Having covered at length many theories of change management, models, differences across departments and so forth, I think it’s about time to look at the process of change management in general, independent from all these models and theories and the like.
So, today, we’ll be looking over this process of change management from start to finish, without concerning ourselves over specific models, departments, types of organizations and other more technical concerns. The idea here is to get a more general look at the nature of change management, and obtain a theory-independent view of what this science looks like when being practically applied.
If you’re looking for stuff regarding technicalities, theory or science behind change management, I suggest looking at our other pieces specifically handling those. But, before you do, give this a look so you have a bigger picture of change and how those theories and sciences have legitimate meaning.
Change management begins when a need for a change is detected. This is brought on by a number of things. In many cases, simple assessment of processes and performances can reveal the need for change eventually. Other times, the times you don’t want to happen, are when serious problems arise, showing a drastic need for changes to be made.
When a need is seen, regardless of its method of detection, from this point, further assessment is needed of all people that are part of the subject. Performance, efficiency, logging of processes from start to completion, and measuring a number of their metrics compared to the definitions of them within their department reveal the nature of the problem, and give a window for the changes that need to be made to abate the problem.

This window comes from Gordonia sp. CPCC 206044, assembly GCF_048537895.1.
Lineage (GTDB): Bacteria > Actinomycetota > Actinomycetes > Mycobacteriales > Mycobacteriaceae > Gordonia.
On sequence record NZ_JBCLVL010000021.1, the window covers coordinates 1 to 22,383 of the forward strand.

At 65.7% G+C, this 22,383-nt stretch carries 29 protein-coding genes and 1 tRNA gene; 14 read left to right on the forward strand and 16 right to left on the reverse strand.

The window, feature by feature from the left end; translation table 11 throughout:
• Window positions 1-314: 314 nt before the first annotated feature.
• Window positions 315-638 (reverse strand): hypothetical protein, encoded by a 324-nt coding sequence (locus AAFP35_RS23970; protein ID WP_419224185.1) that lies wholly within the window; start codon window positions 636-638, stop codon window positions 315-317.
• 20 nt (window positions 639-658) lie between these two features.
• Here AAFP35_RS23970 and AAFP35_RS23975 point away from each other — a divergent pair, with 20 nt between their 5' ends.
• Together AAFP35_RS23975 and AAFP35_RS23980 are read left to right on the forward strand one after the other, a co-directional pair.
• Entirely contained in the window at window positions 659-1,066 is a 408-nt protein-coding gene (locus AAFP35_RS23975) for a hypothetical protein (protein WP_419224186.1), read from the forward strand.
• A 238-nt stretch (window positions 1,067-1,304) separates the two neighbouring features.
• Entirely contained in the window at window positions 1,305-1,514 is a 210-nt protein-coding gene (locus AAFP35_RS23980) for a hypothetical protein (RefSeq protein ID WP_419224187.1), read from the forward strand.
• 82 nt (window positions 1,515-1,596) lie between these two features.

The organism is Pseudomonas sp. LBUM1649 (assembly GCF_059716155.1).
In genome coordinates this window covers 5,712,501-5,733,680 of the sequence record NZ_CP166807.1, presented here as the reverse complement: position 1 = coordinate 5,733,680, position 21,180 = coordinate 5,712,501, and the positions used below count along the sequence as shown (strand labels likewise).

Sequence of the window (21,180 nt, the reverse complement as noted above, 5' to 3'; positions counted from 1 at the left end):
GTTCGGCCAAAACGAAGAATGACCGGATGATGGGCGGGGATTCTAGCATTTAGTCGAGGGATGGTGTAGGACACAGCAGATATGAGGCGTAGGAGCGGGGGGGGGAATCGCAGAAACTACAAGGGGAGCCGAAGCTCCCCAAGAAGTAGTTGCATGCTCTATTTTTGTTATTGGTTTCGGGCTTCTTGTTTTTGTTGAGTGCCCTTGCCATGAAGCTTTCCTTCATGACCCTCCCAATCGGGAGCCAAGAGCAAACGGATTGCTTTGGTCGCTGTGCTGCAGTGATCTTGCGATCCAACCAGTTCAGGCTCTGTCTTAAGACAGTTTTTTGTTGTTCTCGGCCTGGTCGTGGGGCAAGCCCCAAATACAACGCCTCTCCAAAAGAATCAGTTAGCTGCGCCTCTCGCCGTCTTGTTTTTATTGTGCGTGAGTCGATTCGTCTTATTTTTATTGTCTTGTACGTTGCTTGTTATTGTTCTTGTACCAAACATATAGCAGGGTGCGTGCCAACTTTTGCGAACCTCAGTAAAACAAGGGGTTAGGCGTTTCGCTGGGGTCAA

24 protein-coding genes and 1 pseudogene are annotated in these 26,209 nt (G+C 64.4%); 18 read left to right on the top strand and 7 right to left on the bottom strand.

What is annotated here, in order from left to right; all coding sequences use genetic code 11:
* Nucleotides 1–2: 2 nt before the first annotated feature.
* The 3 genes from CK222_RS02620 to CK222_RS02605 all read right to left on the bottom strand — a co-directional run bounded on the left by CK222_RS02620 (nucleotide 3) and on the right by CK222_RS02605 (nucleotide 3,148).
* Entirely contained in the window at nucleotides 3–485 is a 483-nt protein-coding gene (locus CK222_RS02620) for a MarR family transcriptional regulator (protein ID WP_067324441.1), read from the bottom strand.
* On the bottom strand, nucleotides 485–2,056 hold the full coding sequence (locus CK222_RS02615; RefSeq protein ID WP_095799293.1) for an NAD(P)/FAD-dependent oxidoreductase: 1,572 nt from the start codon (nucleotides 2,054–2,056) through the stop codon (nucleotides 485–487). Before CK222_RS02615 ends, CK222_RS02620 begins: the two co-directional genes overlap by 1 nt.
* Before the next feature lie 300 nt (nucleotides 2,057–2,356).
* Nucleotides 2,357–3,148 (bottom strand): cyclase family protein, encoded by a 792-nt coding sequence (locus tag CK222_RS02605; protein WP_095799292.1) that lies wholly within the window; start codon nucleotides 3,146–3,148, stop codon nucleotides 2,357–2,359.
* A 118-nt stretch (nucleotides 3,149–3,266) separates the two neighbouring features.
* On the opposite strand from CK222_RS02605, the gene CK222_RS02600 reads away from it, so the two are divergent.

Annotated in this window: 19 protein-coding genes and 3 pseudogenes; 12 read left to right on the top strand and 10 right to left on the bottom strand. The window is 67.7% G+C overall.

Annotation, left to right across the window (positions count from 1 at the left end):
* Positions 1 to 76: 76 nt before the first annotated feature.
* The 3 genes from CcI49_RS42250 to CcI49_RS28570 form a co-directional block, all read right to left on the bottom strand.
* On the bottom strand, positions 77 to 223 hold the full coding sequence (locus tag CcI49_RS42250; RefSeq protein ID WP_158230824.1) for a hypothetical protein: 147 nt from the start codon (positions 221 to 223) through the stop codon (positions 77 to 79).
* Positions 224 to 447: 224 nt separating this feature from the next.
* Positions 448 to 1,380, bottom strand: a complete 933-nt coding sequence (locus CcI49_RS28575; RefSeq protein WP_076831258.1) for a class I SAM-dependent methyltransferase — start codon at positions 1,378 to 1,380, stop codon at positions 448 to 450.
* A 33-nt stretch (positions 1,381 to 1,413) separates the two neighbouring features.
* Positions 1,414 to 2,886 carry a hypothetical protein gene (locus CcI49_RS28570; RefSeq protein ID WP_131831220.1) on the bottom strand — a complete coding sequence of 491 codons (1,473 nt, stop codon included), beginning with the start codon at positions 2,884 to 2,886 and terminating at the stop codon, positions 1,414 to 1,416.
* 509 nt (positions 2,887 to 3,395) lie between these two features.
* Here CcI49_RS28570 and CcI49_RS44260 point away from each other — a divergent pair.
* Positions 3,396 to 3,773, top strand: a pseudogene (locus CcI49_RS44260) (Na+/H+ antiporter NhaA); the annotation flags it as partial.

Upon detecting the changes that must be made, and outlining the issues that bring about the need for these changes, a strategy should be formulated. A model for how you will implement the change, the small steps of individual changes to be made to reach the goal, your training models for teaching the changes, and your ultimate goals and resource budgets should be planned out before proposing change to those in charge.
Following this, stake holders and sponsors – those providing the resources and authority to apply the changes, must be acquired by showing the problem, the change, outlining the benefits this change will bring about, and demonstrating the models and strategies for your plan.
Now you’re ready to actually begin implementing change. The order and approach of this depends on the model you’ve chosen, but you have a series of general steps. These include explaining the changes needed to those affected, and getting people on board. Upon doing this, you must teach the changes, per step, according to your training method you have selected. During these steps, you must contend with individuals being frightened or unsure, and instilling confidence in them, and freezing them on the new changes.
Once the changes are implemented and adopted, you then make certain any related policies and practices not being changed don’t clash paradoxically with the changes. If so, then you renew the cycle until each small change to complete the cumulative change is complete.
During the meat of this process of change management, you will log progress, spend time interacting with the trainees to hear their concerns and questions, and report regularly to stakeholders and sponsors of your progress. The process, in general, is fairly straightforward, but you can see how it calls for a lot of science and strategy (as we’ve covered previously) to handle these processes when they’re actually being performed.